A jury found Andrew L. Fuller guilty of theft by shoplifting and the trial court sentenced him to serve ten years. Fuller appeals from his conviction and sentence, asserting that his character was improperly placed into evidence, that the trial court failed to excuse for cause a biased juror and that the sentence was improper. For the following reasons, we reverse as to sentencing only.
Viewed in a light most favorable to support the verdict, the evidence shows that on May 18, 1993, Fuller and a female companion entered a grocery store, obtained a shopping cart and headed toward the cigarette counter. A store clerk saw Fuller pick up four cartons of cigarettes, place them in the cart and proceed to the back of the store. Several minutes later, the clerk noticed that Fuller had his jacket undone and was trying to put two of the cartons down into his pants. The clerk confronted Fuller who first attempted to conceal the cigarettes but then scuffled with the clerk. Fuller's companion left the store before being apprehended. Fuller admitted at trial that he entered the store intending to steal cigarettes. The total value of the cigarettes was less than $100.
1. Fuller argues that a juror who admitted to being friends with the arresting officer should have been excused for cause. "Whether to strike a juror for cause lies within the sound discretion of the trial court. [Cits.]" Burley v. State, 190 Ga. App. 75, 79 (4) (378 SE2d 328) (1989).
"When ruling on a potential juror's qualifications, the trial court must make a factual determination based on all the circumstances known to the court, including, but not limited to, the juror's own opinion of his impartiality." Lively v. State, 262 Ga. 510
, 511 (1) (421 SE2d 528
) (1992). "Before a juror can be disqualified for cause, it must be shown that an opinion held by the potential juror is so fixed and definite that the juror will be unable to set the opinion aside and decide the case based upon the evidence or the court's charge upon the evidence." Johnson v. State, 262 Ga. 652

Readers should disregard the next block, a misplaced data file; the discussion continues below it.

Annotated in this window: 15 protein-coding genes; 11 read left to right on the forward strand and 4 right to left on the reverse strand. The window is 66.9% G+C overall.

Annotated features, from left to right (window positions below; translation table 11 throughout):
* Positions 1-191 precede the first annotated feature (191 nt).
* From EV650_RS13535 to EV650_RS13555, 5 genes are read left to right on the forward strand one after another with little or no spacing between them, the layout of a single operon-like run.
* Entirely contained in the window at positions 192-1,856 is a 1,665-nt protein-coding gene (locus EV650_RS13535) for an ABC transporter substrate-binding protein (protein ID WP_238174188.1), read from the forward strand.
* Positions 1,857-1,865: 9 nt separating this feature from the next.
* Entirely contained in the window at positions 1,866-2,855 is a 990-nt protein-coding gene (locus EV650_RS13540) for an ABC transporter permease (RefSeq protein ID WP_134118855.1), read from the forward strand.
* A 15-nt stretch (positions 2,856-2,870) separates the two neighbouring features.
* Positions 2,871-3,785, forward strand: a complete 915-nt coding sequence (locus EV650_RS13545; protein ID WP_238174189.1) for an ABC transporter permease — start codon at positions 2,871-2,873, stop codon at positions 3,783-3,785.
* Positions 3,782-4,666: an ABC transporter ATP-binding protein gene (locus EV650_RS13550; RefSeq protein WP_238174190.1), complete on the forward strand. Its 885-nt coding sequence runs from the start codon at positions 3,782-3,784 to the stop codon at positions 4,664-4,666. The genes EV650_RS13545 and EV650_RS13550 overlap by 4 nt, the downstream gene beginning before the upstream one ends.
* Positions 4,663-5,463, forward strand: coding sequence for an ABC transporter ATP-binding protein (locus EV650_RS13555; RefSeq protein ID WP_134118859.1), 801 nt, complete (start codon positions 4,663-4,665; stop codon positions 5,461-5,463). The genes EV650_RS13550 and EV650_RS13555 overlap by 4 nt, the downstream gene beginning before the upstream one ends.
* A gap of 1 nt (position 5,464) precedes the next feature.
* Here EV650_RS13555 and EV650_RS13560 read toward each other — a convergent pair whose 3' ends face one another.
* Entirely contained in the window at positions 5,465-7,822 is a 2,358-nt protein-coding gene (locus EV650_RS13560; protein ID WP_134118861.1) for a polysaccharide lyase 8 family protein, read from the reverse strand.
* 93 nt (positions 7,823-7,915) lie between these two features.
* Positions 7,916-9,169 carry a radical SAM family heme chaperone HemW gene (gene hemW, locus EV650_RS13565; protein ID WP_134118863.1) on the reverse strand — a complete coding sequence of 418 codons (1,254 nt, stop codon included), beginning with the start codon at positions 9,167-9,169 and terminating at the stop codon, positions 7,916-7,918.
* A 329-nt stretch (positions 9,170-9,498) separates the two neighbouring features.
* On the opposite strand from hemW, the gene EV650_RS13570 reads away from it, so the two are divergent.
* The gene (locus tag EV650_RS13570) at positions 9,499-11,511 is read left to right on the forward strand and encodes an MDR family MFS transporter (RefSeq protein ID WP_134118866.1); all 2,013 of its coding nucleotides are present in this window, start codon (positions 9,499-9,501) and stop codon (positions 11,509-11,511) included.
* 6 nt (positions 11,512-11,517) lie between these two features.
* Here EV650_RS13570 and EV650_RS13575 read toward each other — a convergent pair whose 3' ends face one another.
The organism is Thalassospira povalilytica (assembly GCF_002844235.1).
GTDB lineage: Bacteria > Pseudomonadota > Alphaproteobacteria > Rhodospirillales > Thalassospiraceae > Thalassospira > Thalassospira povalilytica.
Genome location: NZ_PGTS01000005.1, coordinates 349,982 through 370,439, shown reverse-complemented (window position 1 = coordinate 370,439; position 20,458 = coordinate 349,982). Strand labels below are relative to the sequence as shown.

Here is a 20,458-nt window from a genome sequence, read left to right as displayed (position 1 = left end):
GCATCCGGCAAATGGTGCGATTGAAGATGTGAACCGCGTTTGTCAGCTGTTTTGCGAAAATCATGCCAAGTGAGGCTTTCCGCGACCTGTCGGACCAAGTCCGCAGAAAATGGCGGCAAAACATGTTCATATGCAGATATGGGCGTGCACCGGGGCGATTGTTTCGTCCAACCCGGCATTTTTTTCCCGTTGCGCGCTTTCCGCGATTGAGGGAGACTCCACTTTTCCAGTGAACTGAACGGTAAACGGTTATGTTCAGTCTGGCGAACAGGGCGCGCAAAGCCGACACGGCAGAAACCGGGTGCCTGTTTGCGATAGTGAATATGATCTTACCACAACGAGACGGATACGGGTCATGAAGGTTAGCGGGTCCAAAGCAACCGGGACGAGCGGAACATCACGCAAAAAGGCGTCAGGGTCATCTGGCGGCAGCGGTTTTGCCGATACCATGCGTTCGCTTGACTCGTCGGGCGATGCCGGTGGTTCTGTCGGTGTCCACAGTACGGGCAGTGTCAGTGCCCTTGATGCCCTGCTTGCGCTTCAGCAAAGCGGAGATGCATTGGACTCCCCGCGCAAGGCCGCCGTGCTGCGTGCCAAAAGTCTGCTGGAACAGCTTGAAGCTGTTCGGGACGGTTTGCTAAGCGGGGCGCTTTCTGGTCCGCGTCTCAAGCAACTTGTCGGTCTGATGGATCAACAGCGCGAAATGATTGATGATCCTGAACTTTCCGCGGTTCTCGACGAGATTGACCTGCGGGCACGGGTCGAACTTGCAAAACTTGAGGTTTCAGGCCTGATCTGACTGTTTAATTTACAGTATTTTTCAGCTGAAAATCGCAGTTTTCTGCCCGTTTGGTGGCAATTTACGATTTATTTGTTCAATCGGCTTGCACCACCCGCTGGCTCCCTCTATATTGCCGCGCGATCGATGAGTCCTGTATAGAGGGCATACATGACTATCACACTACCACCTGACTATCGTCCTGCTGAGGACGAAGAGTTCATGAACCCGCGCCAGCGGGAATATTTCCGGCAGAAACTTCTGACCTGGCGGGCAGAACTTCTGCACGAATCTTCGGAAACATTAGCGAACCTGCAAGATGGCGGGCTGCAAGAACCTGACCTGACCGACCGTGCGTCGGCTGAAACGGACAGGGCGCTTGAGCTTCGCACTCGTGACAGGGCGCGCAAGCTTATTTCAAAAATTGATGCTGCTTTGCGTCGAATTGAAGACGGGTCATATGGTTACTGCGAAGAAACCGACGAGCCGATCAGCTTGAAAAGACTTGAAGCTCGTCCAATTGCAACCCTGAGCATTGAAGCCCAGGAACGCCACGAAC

, 653 (2) (424 SE2d 271
) (1993); Jones v. State, 184 Ga. App. 4 (2) (360 SE2d 599) (1987)
. While the juror here was at first uncertain about what effect his friendship with the arresting officer would have on his ability to be impartial, he ultimately stated with certainty that he could render a decision based upon the law and the evidence. The trial court, therefore, did not abuse its discretion by refusing to excuse the juror for cause. Burley, supra; Jones, supra; Johnson, supra.
2. Fuller next maintains that the State improperly introduced his character into evidence when cross-examining him regarding his prior drug use.
At trial, the arresting officer testified that when Fuller was arrested, he was "acting a little uncoordinated . . . like he was under the influence of something. . . ." Fuller later testified, and on cross-examination the State asked him if he was under the influence of alcohol or another drug, specifically cocaine. When Fuller denied that he was under the influence of drugs and stated that he did not "mess with cocaine," the State proceeded to impeach Fuller with a letter he sent to the district attorney's office. In the letter, Fuller stated that he panicked in the grocery store when he saw the store clerk coming toward him because he was high on crack cocaine.
Fuller's attorney did not object to the State's question regarding whether Fuller was under the influence of drugs or alcohol at the time of the robbery. Nor did he object when the State introduced Fuller's letter in order to impeach Fuller's testimony. Because no timely objection was made to the questioning, there is nothing for this Court to review on appeal. "Reversal of the trial court is not authorized on the basis of an evidentiary ruling that the trial court was never called upon to make. Likewise, in the absence of a specific objection below, it was waived." (Citations and punctuation omitted.) Terry v. State, 224 Ga. App. 157